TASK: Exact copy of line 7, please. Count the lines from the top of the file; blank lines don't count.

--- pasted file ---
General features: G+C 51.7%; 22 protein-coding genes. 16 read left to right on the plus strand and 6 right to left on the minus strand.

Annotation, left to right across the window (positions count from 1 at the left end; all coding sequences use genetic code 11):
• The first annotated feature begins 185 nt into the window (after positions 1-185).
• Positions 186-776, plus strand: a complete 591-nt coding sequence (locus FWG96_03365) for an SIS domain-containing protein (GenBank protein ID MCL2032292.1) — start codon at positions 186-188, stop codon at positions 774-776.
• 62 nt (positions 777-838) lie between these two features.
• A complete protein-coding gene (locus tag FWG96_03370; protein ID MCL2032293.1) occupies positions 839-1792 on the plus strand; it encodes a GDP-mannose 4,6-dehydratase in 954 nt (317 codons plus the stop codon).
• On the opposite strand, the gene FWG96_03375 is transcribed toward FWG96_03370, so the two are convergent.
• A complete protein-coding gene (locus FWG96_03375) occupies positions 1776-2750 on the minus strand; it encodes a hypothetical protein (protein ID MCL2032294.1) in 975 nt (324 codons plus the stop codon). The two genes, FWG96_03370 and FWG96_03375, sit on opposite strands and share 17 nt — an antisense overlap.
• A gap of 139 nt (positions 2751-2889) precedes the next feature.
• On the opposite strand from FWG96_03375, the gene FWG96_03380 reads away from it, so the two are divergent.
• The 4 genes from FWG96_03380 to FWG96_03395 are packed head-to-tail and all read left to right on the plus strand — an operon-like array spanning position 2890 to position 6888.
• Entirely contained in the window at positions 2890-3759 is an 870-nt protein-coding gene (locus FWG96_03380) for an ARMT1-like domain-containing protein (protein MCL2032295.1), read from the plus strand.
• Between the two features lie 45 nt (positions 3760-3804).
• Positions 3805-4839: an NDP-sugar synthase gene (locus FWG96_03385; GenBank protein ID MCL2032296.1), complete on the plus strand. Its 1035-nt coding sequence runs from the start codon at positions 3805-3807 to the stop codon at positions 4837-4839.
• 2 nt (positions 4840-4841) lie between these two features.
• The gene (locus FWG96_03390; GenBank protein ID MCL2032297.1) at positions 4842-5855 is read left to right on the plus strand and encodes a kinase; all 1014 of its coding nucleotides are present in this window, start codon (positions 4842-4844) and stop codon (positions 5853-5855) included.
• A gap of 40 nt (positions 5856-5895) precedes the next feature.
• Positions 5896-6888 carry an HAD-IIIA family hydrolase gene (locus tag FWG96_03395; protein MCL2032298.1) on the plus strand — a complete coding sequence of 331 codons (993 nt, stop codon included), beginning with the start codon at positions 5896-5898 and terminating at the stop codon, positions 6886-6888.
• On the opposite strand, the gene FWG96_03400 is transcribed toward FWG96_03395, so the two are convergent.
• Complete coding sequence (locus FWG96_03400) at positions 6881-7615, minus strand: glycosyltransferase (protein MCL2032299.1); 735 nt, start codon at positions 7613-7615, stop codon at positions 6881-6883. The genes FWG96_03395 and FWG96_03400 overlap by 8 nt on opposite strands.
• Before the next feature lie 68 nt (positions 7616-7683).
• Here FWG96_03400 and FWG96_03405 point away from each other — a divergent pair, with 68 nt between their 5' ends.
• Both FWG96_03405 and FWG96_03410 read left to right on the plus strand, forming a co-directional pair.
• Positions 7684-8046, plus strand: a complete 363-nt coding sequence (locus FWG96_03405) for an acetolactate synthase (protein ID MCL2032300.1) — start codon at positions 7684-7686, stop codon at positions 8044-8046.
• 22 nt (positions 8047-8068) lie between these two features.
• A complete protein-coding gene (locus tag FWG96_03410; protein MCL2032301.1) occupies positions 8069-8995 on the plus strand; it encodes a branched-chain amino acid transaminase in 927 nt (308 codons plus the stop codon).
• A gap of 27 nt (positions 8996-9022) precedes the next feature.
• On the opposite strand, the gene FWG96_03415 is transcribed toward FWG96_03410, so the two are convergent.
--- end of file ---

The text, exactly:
• On the opposite strand, the gene FWG96_03375 is transcribed toward FWG96_03370, so the two are convergent.